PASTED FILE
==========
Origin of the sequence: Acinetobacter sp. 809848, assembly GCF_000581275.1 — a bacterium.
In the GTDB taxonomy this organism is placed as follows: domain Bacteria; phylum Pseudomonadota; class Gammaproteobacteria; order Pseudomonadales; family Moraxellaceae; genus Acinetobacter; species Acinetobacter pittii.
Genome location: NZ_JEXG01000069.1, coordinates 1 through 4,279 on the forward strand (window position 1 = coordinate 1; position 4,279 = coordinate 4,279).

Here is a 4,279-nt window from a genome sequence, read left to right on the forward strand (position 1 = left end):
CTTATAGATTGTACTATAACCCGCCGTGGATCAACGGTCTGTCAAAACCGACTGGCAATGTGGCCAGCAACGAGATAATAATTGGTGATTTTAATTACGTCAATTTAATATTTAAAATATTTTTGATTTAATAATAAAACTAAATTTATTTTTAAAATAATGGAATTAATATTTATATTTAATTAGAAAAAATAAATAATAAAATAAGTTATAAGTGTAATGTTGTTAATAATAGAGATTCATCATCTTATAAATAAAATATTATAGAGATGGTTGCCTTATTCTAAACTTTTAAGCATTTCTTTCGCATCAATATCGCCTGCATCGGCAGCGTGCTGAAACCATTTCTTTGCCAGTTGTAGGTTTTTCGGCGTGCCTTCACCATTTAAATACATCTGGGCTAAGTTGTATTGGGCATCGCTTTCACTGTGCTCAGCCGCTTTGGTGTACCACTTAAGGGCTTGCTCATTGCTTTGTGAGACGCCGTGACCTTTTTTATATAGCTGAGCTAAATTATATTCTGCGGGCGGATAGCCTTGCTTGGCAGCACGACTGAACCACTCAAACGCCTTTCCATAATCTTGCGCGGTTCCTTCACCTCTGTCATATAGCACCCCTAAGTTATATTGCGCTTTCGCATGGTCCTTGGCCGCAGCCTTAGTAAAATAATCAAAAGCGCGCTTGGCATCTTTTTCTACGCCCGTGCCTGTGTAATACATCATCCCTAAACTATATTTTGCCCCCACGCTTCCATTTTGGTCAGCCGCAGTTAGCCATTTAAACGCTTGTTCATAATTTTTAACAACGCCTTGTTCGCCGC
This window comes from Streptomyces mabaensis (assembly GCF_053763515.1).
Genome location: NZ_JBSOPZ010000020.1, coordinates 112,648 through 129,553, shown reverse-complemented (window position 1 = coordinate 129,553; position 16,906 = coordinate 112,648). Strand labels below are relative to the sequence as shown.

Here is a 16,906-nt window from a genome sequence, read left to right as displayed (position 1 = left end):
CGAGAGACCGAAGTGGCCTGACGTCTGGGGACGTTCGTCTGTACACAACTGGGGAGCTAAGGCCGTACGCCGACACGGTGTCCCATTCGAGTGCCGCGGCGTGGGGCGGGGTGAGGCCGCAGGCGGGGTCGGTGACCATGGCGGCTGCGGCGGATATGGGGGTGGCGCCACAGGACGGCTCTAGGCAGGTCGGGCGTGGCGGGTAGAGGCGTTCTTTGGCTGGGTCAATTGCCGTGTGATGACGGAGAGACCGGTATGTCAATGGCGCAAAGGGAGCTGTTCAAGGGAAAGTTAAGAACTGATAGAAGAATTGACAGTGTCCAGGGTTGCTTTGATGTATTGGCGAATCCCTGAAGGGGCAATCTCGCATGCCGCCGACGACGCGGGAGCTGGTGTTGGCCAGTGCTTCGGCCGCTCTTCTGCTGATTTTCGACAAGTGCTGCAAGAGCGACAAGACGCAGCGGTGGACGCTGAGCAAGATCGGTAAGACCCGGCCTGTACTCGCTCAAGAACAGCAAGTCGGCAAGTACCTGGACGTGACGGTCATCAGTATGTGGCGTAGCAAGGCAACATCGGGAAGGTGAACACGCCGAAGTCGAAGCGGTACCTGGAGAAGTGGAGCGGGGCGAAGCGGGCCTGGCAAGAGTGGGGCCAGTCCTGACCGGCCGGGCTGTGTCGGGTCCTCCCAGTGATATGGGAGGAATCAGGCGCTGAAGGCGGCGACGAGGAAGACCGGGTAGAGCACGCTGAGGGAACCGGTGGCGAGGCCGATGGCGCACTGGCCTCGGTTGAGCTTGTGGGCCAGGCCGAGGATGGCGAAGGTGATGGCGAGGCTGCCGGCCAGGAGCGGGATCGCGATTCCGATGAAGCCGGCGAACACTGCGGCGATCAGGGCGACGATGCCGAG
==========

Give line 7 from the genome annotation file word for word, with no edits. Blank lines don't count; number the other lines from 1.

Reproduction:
Genome location: NZ_JBSOPZ010000020.1, coordinates 112,648 through 129,553, shown reverse-complemented (window position 1 = coordinate 129,553; position 16,906 = coordinate 112,648). Strand labels below are relative to the sequence as shown.